Jada Pinkett Smith has discussed her sex addiction: Here's what you need to know about the condition

11th Jul 18 | Lifestyle

Not everyone sees it in the same vein as drug or alcohol addiction, but the World Health Organisation's now classified it as real.

Magic Mike XXL premiere - London

Sex addiction has become a particularly hot topic recently, and for good reason.

Not only has actor Jada Pinkett Smith recently opened up about having a self-diagnosed sex addiction when she was younger, but the condition has also just been recognised by the World Health Organisation (WHO).

Pinkett Smith says on her Facebook show, Red Table Talk: “My sort of addictions jump, they jump around. When I was younger, I definitely think I had a sex addiction of some kind, yes, that everything could be fixed by sex.”

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She also mentions potential past addictions to exercise and alcohol, and adds: “It’s the behaviour that’s attached to it, because if you want to have a lot of sex, that’s great. But why are you having all that sex? That’s what you’ve got to look at.”

Sex addiction is often wildly misrepresented in popular culture, and has struggled to get proper recognition. This seems to be slowly changing, as prominent figures like Pinkett Smith, 46, bring conversations to the table.

Here’s what you need to know about the condition…

Why has it taken so long for sex addiction to be recognised?

Sex addiction isn’t as cut-and-dry as that of things like alcohol or drugs, and there’s still a lot of disagreement around it. Because it doesn’t involve creating a chemical imbalance in the body in the way something like drug use does, some think it can’t be classed as an addiction. But others disagree and argue that sex can create a type of ‘high’ – the seratonin spike that occurs after sex.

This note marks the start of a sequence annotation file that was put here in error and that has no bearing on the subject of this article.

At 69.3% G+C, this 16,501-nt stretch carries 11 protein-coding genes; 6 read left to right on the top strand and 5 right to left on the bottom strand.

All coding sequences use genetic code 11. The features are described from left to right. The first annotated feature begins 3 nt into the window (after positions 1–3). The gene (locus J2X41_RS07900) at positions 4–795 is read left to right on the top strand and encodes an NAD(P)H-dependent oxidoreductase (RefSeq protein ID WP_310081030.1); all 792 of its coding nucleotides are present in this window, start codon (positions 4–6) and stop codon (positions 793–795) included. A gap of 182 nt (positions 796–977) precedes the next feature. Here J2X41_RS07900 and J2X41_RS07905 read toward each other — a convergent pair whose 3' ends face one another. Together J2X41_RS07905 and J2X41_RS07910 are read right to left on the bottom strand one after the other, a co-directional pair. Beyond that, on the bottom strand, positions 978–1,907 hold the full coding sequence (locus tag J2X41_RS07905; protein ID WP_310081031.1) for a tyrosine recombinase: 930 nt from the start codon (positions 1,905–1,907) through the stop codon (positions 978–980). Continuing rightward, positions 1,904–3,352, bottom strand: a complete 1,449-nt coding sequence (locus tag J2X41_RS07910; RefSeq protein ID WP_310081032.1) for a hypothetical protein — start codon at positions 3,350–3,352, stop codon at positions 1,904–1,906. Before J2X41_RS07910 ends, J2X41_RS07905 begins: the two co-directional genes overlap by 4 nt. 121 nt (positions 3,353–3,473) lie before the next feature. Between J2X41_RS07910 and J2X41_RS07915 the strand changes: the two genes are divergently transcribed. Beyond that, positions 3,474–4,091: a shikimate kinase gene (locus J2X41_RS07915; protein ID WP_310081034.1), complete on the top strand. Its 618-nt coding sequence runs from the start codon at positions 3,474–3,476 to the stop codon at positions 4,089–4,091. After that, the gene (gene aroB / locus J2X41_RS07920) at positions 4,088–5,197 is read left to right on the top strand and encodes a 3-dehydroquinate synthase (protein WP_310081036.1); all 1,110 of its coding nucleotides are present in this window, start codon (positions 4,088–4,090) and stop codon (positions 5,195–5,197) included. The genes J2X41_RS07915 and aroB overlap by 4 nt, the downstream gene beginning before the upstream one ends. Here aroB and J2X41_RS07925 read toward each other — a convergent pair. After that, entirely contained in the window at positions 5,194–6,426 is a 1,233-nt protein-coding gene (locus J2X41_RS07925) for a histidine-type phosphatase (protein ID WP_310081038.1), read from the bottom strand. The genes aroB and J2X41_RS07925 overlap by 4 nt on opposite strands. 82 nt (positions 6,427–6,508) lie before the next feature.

However, sex addiction is finally getting proper recognition and has been added to the WHO’s 11th edition of the International Classification of Diseases. This could very well pave the way in other countries, with some commentators predicting that the NHS will follow and add it to its official list of disorders too.

What exactly is it?

Paula Hall, sex therapist with relationship charity Relate, says: “Sex addiction is a term that describes any sexual behaviour that feels ‘out of control’. It’s not the behaviour itself that defines it as an addiction but rather the dependency on it to numb out negative emotions and difficult experiences.”

For addicts, sexual behaviour is used compulsively and is hard to stop. It’s often used as a means to dull pain or as a way to deal with life.

It doesn’t just involve sex, but also other types of sexual behaviours from compulsive masturbation to exhibitionism.

What are the warning signs?

Many of the warning signs are similar to those of other addictions – the sufferer can’t just go cold turkey, and sex may become the centre of their life.

According to Project Know, sex becomes an addiction when it has a wider impact on your life – whether this is the damage it does socially (“Family relations are impaired. Jobs may be affected or lost”), physically (“STDs or unintended pregnancies”), mentally (“anxiety and depression”), as well as any legal or financial implications.

Generally, it becomes a problem when the sufferer loses the ability to control impulses and urges.

What should you do if you are worried about it?

Jada Pinkett Smith
“I am a binger, and I always have to watch myself and I can just get obsessed with things,” Pinkett Smith says of her past addictions (Ian West/PA)

While it’s definitely a positive thing that Pinkett Smith is opening up conversations around sex addiction, it’s important to note that she is self-diagnosed. As with any health issue, mental or physical, it’s generally advised to see a qualified professional who can help get to the root of the problem and ensure you get the right advice and support.

If you think you or your partner are potentially suffering from the condition and are displaying some of the key characteristics, it’s worth seeking help and making an appointment to see a sex therapist.

If you’re not sure, you can complete an online self-assessment here from the Association for the Treatment of Sexual Addiction and Compulsivity.

You can find further support with groups like Sex Addicts Anonymous or Relate.

© Press Association 2018